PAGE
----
Wednesday, December 31, 2008
Sunday, December 21, 2008
Monday, December 15, 2008
Sunday, November 16, 2008
My dear friend Megan is working with some of the alpaca fiber from the April shearing. We are really excited to see her finished product - a scarf that a co-worker has commissioned.
Megan has a studio in Boston and does fantastic knitting projects in addition to her day job.
I am hoping to commission a wrap or shawl from her with some of Manny's fiber.
Sunday, November 2, 2008
After much anticipation, our fiber arrived! Jer's parents brought it to Manhattan and we finally got to see how the processed fiber looked in yarn and roving.
We have all neutral colors - all natural. The colors range from Scout's dark brown to Manny's fawn to Blue and Carl's white.
We are really excited to share the fiber with our friends who knit, spin and weave.
Monday, August 11, 2008
Friday, August 1, 2008
Wednesday, May 14, 2008
Thursday, May 8, 2008
Tuesday, May 6, 2008
On my next trip, I want to try out the antique store and the old-fashioned meat market. If you want a great day, go to Lucas!
Sunday, April 27, 2008
The six babies are developing their feathers nicely. What we thought to be six bantam breeds might be three Rhode Island Reds and three from an unknown bantam breed. That's what you get when you buy from the local farm supply store when you are overanxious to have something live try out the results of your work.
We look forward to our big shipment of chicks from the McMurray Hatchery. In mid-May, we should have 31 new chicks arriving - thirty of mixed bantam breeds of our selection and one mystery rare chick. We could have a very interesting and colorful chicken crop this year.
Then, it will be a waiting game for our first eggs.
Saturday, April 19, 2008
After much discussion, we purchased our first alpacas in October 2007. We have five total and have been learning a great deal about caring for and maintaining these really beautiful animals. They are much different than the sheep my family raised during my childhood and certainly different than the market pigs that were my 4-H project and the cattle my dad now owns.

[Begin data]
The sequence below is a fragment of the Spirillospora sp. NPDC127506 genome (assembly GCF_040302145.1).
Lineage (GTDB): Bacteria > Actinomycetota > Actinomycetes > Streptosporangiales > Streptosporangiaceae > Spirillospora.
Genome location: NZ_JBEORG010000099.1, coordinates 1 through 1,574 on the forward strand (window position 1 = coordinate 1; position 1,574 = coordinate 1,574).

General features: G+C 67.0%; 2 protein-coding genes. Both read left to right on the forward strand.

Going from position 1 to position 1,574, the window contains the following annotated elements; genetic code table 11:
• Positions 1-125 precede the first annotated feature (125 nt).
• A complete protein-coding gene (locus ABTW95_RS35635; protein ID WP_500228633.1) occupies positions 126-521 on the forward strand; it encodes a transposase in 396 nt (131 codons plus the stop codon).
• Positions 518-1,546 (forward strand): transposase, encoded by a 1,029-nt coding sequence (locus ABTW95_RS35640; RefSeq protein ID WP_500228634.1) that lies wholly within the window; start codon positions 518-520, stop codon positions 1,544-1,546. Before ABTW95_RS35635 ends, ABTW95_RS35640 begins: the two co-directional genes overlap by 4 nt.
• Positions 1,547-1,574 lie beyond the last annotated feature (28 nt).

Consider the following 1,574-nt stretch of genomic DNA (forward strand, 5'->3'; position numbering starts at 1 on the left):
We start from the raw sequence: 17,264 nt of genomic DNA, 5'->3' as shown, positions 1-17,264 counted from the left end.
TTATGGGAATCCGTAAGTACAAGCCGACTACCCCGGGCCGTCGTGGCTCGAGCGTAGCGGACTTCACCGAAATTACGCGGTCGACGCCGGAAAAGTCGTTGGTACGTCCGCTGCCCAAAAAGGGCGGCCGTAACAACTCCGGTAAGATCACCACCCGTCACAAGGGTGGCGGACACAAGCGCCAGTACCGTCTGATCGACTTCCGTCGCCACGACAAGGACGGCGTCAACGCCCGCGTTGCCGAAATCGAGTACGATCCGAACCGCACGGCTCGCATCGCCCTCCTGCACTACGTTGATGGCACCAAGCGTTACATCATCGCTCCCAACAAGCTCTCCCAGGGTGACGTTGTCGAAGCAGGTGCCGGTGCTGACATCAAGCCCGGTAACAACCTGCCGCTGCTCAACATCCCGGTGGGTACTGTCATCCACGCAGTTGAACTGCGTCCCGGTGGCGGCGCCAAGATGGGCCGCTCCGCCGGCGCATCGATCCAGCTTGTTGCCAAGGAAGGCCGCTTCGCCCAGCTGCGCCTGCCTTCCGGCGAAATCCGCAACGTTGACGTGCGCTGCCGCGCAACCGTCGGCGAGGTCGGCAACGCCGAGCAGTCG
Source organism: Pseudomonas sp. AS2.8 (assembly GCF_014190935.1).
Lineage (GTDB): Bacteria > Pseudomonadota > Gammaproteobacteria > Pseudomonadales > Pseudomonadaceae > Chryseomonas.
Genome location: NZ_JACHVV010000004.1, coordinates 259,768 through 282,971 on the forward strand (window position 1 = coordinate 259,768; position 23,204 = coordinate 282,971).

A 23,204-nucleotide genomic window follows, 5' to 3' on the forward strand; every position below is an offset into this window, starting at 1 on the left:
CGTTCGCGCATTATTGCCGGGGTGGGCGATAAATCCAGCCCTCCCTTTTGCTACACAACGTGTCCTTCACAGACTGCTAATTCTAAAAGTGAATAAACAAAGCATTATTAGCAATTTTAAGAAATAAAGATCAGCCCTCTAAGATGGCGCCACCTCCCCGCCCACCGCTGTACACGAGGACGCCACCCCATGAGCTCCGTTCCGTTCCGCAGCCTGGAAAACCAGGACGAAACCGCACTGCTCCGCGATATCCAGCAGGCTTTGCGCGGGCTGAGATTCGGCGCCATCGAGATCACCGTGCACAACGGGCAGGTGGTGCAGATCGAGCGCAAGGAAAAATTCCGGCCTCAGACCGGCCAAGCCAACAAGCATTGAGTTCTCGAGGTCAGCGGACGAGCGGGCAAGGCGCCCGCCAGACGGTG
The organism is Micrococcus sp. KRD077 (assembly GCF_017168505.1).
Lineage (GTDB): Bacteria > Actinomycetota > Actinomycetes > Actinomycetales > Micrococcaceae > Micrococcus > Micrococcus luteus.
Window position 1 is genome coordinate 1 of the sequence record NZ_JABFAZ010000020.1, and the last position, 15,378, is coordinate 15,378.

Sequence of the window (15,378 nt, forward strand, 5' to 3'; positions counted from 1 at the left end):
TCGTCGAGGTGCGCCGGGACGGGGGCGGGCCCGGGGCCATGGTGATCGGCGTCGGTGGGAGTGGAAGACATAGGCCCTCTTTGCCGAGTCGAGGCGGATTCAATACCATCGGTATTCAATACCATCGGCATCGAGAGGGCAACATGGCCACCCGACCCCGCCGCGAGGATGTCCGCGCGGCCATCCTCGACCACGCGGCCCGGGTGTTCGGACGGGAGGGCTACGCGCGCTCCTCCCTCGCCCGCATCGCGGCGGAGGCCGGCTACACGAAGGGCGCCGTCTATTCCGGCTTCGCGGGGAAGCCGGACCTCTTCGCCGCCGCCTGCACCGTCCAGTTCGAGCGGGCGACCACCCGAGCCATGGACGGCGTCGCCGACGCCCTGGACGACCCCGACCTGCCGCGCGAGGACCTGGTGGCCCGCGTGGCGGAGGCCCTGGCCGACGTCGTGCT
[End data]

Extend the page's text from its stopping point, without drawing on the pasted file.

People question why very busy 30-ish professionals are launching a farming adventure. We have several inquiries about our sanity. In the early months of our alpaca purchase, people would drive by slowly on the county road that runs adjacent to our house - sometimes even stopping to stare. My favorite was our neighbor who call and just flat out asked, "What are those animals in your yard!?" While we could name the animal, I am not sure we can put a label on our motivation for this lifestyle choice. It's complex.
Maybe this blog will help us label it. My husband said it best when he said, "You got to have the 4-H experience growing up and I have to have that - 4-H at 30." We laugh when we tell our friends that is "the reason." I think there is something to that, but maybe that is putting it a little simply.
We do want to have a connection to the earth. We want a joint project that brings us together. We want to have animals in our care that are useful (fiber production) and entertaining. We want to join a community that could not be more welcoming to two very green alpaca farmers. We want to have farm fresh eggs gathered in our own backyard. And, we like that we will know (when our chicks reach laying age) what the chickens have been eating before they offer up their eggs for our consumption.
Looking back, some of these motivations were some of the outcomes of my 4-H experience. Granted, at 7 years old, I couldn't tell you these were the best things about 4-H membership. I would account the fun times with my family, learning new things, and making great friends. Alpacas have been an avenue to all of these things.
So far, our farming adventure has delivered on most of our desires. I look forward to seeing what else we learn about the process of farming, together as a young couple, and what we learn about ourselves in the process.